Undoubtedly installed shortly after the revolution in the old fortified house of the Sassenage, the mill located on the Place de la Halle turned, thanks to a fishing wheel, a factory to beat, card and spin the wool. The wheel was swept away during the 1851 flood. In 1858, the building became a woodturning center for an emigrant from the Jura: Claude Mary MAYET. Flourishing, it employed up to 48 people before moving to Saint-Eulalie-en-Royans in 1902. The building, where production was stored, caught fire in 1912. Bombed in 1944, the building was razed. Today, the media library and the contemporary art space which is aptly named La Halle are
located in a room of the old mill.
Western gateway to the Vercors Regional Natural Park and located at the start of the Bourne gorges, this medieval village is characterized by a unique architecture in the Dauphiné: houses suspended with colored facades above the void. The site, listed as a historical monument since 1944, had impressed Stendhal. Ramparts, alleys, terraced gardens, bridge, reinforce the cultural richness of the town. The pedestrian ascent to the old feudal tower of the "Three Castles" will allow you to benefit from a wide panorama on the territory of Royans.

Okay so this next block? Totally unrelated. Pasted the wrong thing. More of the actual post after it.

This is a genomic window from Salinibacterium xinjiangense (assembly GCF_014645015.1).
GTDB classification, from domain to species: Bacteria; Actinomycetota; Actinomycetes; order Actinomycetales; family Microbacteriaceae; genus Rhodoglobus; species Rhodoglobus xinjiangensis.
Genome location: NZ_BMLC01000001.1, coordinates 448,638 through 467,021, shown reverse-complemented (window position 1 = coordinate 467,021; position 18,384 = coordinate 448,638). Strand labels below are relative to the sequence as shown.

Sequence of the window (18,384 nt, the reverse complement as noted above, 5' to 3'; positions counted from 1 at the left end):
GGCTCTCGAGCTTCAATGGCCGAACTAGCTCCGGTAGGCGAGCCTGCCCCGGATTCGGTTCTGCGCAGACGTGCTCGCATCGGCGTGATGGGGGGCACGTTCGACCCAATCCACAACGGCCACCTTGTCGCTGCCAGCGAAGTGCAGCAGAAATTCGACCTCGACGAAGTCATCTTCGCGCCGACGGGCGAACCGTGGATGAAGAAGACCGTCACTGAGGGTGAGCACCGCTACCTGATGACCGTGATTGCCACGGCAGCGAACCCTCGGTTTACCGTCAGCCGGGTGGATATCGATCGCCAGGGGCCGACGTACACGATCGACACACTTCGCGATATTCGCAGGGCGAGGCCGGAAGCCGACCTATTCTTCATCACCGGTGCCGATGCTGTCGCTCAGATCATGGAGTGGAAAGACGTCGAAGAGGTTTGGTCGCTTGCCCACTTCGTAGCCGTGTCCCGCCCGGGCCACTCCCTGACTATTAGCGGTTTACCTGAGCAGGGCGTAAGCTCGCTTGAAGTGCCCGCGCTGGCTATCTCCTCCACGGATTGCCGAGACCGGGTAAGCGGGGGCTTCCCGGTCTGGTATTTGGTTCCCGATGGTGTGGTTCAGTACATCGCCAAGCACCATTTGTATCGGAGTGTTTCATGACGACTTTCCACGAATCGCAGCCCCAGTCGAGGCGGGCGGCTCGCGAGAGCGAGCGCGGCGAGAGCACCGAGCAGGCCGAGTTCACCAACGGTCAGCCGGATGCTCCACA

The water museum testifies to the hydroelectric heritage of the village. Indeed, the building once housed a convent, which became a priory which passed to the Order of Saint Anthony in 1289. When the Order merged with the Order of Malta in 1780, it reverted to the latter. Subsequently, the place is transformed into a factory, a silk factory. Buildings expand during this period. The silk factory operated until 1918. The General Electricity Company moved into the same premises until the 1990s, then the water museum opened its doors in 2002. Today, an electricity company manufacturing sockets and switches is located not far from the museum and about forty employees work there, it is the Legrand company.